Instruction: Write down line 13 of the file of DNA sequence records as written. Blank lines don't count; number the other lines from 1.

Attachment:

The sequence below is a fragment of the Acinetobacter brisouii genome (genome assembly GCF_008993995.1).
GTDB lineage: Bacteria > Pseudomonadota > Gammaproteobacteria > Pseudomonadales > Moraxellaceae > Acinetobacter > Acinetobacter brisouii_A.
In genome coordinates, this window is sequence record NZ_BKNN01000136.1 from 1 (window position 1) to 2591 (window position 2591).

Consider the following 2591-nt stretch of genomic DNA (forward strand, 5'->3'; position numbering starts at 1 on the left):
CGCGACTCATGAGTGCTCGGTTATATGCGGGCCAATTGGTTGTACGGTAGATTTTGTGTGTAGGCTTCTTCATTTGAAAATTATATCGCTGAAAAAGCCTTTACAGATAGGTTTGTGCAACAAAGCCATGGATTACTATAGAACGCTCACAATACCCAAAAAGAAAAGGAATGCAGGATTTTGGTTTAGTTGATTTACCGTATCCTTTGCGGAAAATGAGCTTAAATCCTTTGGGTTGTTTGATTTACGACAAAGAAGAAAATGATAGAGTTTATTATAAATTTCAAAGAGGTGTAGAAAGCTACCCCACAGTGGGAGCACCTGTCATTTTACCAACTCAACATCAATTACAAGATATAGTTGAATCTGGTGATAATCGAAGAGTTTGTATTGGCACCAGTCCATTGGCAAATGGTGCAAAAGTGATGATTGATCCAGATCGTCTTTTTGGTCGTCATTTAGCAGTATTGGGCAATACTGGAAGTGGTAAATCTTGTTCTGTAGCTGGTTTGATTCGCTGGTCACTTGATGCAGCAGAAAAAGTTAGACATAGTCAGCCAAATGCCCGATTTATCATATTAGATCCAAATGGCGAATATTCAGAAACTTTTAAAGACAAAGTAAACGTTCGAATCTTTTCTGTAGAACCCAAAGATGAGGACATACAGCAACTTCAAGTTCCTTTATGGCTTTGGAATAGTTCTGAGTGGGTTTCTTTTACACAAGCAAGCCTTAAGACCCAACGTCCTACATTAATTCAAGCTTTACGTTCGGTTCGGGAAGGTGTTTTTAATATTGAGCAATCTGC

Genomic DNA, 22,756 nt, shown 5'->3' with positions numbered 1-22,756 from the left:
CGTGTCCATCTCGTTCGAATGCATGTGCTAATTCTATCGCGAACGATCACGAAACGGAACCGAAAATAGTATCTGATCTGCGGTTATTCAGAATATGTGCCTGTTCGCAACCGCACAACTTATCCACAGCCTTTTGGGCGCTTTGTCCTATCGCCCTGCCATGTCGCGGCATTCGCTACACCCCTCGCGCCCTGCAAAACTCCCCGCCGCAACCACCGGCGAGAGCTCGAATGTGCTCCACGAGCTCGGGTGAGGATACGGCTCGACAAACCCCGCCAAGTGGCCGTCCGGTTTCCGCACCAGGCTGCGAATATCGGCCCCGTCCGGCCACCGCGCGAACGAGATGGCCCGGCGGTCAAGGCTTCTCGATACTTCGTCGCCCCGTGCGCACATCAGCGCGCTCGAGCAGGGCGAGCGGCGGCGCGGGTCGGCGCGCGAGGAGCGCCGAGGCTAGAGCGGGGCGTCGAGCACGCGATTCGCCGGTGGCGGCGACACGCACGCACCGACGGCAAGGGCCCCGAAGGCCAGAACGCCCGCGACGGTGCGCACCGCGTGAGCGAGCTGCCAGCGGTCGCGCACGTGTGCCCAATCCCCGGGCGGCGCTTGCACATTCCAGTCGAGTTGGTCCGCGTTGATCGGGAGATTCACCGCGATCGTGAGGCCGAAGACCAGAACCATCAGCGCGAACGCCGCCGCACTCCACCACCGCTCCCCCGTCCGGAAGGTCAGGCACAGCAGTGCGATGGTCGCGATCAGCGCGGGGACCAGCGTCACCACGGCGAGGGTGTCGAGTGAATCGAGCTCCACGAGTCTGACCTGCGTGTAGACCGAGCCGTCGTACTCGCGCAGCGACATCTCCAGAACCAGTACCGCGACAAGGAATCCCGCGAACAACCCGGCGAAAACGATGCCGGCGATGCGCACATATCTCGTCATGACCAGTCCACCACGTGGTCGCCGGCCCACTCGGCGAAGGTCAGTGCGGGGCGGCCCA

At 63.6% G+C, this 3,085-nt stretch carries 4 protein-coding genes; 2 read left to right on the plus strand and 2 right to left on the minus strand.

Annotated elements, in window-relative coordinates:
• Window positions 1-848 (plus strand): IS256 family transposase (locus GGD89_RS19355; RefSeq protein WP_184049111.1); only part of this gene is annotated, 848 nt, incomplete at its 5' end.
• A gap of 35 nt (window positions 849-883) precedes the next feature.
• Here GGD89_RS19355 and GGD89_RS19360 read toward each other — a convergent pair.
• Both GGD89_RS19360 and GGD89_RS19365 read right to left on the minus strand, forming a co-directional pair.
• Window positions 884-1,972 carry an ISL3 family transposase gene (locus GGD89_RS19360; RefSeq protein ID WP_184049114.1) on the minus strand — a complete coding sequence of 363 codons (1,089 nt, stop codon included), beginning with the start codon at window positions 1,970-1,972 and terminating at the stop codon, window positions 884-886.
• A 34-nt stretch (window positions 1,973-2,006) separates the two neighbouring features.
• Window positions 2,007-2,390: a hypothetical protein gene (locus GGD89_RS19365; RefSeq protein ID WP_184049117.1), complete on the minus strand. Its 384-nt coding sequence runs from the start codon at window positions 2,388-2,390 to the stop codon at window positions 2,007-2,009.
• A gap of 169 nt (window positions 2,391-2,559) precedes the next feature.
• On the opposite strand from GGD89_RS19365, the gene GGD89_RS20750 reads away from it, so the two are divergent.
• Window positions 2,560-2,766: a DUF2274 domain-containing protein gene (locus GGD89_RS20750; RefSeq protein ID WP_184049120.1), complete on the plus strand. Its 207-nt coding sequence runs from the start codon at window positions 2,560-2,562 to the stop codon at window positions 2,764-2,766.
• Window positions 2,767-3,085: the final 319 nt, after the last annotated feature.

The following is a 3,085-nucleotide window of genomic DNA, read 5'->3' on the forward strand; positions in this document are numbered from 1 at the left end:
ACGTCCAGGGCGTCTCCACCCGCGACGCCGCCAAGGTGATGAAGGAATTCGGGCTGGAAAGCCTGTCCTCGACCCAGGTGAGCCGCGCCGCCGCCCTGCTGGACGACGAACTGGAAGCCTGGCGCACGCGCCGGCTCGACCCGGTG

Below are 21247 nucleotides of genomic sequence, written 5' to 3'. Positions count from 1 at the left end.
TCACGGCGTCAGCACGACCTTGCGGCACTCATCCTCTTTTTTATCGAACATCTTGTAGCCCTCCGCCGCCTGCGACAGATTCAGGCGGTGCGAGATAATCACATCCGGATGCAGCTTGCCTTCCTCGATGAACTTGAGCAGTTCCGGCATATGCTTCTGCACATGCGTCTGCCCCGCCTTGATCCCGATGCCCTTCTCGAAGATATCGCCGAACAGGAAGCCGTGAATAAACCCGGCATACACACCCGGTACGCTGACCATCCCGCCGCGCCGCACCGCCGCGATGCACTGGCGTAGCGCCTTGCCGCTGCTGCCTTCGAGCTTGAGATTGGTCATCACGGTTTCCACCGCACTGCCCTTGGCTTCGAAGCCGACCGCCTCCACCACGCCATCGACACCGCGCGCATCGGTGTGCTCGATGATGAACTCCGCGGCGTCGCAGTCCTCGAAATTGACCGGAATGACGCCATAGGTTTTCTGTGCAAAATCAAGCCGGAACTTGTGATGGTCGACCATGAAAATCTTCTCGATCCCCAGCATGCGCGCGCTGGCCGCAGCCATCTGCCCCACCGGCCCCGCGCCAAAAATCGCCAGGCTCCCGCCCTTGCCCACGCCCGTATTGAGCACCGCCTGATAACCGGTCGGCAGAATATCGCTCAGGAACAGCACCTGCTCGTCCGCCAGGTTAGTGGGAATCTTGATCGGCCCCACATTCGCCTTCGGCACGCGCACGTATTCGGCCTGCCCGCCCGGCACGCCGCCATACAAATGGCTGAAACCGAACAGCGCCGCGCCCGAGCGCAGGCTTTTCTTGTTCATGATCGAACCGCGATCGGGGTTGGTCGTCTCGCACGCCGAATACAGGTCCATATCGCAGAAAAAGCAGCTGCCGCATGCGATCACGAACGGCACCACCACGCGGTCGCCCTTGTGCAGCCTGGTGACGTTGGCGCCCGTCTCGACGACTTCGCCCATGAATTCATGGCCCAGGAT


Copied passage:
• Both GGD89_RS19360 and GGD89_RS19365 read right to left on the minus strand, forming a co-directional pair.